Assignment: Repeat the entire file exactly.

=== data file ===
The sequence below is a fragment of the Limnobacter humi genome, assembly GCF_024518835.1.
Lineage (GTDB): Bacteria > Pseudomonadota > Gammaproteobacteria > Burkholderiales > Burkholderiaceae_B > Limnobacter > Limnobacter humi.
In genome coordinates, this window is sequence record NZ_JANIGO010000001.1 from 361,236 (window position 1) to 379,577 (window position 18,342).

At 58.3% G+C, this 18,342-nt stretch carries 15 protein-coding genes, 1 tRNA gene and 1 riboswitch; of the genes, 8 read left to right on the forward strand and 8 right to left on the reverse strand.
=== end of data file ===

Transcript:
The sequence below is a fragment of the Limnobacter humi genome, assembly GCF_024518835.1.
Lineage (GTDB): Bacteria > Pseudomonadota > Gammaproteobacteria > Burkholderiales > Burkholderiaceae_B > Limnobacter > Limnobacter humi.
In genome coordinates, this window is sequence record NZ_JANIGO010000001.1 from 361,236 (window position 1) to 379,577 (window position 18,342).

At 58.3% G+C, this 18,342-nt stretch carries 15 protein-coding genes, 1 tRNA gene and 1 riboswitch; of the genes, 8 read left to right on the forward strand and 8 right to left on the reverse strand.